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shear wave

1. n. [Geophysics]

Also known as S-wave, an elastic body wave in which particles oscillate perpendicular to the direction in which the wave propagates. S-waves are generated by most land seismic sources, but not by air guns. P-waves that impinge on an interface at non-normal incidence can produce S-waves, which in that case are known as converted waves. S-waves can likewise be converted to P-waves. S-waves, or shear waves, travel more slowly than P-waves and cannot travel through fluids because fluids do not support shear. Recording of S-waves requires receivers coupled to the solid Earth. Interpretation of S-waves can allow determination of rock properties such as fracture density and orientation, Poisson's ratio and rock type by crossplotting P-wave and S-wave velocities, and by other techniques.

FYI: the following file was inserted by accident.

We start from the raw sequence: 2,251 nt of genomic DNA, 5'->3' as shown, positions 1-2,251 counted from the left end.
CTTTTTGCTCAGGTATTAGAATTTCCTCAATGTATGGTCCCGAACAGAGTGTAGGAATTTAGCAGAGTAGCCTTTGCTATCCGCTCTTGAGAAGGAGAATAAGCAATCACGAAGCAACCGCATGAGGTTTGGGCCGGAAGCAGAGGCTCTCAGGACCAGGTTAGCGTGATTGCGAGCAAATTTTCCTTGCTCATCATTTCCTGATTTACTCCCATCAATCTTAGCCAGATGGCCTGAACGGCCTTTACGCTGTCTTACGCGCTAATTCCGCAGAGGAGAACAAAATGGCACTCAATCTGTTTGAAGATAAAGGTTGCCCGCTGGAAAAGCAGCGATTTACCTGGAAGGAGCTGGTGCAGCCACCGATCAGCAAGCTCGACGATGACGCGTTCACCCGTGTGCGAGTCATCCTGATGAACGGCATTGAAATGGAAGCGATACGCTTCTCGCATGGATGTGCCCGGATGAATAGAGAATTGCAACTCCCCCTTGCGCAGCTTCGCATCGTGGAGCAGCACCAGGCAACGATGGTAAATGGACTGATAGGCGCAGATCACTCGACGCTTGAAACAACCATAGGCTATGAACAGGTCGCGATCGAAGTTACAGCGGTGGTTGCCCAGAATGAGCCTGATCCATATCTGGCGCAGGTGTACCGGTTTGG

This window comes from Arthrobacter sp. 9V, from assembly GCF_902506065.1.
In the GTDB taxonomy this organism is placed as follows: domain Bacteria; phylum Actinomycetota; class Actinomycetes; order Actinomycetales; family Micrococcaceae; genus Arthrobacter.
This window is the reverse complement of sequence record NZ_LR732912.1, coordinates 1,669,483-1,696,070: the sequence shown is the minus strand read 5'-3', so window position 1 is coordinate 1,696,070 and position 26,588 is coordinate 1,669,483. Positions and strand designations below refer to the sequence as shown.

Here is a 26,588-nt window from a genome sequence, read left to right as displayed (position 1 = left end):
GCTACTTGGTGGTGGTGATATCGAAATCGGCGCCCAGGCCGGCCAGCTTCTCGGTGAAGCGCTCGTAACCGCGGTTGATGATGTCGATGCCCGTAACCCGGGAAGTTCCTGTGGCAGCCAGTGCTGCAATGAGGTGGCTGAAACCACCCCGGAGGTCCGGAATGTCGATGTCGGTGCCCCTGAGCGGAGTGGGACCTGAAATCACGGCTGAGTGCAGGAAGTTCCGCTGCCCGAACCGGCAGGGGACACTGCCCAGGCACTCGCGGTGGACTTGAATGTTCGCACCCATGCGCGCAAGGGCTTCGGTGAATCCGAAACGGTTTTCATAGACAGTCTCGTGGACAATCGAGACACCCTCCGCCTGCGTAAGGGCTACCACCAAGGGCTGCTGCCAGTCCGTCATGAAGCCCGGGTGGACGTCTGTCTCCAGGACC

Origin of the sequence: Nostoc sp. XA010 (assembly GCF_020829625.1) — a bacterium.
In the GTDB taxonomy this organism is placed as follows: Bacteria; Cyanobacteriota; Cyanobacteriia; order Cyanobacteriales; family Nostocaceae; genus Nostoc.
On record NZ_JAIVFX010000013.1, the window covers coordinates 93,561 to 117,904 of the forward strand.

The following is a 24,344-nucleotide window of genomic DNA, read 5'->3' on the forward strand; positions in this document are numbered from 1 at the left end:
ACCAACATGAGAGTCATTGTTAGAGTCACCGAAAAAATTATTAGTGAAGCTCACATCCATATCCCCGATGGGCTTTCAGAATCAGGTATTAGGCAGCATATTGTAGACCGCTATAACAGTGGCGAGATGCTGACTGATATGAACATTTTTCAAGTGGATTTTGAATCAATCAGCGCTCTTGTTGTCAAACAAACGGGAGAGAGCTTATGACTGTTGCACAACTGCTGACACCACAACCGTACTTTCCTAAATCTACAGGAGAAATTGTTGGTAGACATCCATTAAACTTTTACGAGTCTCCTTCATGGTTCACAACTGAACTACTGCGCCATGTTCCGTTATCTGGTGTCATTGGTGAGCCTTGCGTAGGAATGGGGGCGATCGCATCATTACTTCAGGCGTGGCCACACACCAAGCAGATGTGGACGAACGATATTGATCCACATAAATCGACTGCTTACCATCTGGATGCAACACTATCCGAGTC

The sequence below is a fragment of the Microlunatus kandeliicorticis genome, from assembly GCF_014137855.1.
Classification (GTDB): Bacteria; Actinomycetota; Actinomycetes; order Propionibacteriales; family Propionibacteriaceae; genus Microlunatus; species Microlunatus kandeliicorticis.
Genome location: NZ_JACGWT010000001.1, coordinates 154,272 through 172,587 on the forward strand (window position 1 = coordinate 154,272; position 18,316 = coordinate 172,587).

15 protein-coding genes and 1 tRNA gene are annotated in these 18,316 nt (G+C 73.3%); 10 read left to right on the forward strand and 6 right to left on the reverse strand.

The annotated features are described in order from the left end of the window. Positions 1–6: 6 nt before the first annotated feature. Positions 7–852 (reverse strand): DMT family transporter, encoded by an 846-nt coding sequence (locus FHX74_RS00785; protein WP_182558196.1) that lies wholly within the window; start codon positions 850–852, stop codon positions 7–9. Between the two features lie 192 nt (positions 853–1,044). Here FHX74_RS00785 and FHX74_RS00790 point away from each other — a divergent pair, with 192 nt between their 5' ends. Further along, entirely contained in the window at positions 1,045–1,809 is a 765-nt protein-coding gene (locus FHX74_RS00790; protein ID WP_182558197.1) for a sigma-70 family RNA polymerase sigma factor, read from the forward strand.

Synonyms: S-wavetangential wave

See: four-component seismic data

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